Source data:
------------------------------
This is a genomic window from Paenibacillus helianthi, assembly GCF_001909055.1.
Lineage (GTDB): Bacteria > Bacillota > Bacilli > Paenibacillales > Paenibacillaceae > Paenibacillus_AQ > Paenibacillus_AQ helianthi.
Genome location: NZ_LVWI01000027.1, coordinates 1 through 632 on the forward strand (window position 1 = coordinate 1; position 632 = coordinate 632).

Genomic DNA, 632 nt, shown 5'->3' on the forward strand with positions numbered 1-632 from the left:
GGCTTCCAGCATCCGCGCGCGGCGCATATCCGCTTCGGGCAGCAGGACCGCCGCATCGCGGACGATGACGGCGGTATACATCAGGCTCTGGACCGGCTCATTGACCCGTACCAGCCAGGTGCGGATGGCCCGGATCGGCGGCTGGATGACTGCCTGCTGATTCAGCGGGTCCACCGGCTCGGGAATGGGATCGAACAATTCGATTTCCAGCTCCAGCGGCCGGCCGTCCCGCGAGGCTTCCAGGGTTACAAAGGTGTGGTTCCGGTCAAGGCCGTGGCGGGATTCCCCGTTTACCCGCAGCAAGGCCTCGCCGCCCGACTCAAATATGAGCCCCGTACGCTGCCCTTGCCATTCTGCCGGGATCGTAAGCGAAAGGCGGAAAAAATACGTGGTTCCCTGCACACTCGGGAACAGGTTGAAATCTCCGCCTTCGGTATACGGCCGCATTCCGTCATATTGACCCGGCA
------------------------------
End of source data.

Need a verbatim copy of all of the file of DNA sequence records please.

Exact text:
This is a genomic window from Paenibacillus helianthi, assembly GCF_001909055.1.
Lineage (GTDB): Bacteria > Bacillota > Bacilli > Paenibacillales > Paenibacillaceae > Paenibacillus_AQ > Paenibacillus_AQ helianthi.
Genome location: NZ_LVWI01000027.1, coordinates 1 through 632 on the forward strand (window position 1 = coordinate 1; position 632 = coordinate 632).

Genomic DNA, 632 nt, shown 5'->3' on the forward strand with positions numbered 1-632 from the left:
GGCTTCCAGCATCCGCGCGCGGCGCATATCCGCTTCGGGCAGCAGGACCGCCGCATCGCGGACGATGACGGCGGTATACATCAGGCTCTGGACCGGCTCATTGACCCGTACCAGCCAGGTGCGGATGGCCCGGATCGGCGGCTGGATGACTGCCTGCTGATTCAGCGGGTCCACCGGCTCGGGAATGGGATCGAACAATTCGATTTCCAGCTCCAGCGGCCGGCCGTCCCGCGAGGCTTCCAGGGTTACAAAGGTGTGGTTCCGGTCAAGGCCGTGGCGGGATTCCCCGTTTACCCGCAGCAAGGCCTCGCCGCCCGACTCAAATATGAGCCCCGTACGCTGCCCTTGCCATTCTGCCGGGATCGTAAGCGAAAGGCGGAAAAAATACGTGGTTCCCTGCACACTCGGGAACAGGTTGAAATCTCCGCCTTCGGTATACGGCCGCATTCCGTCATATTGACCCGGCA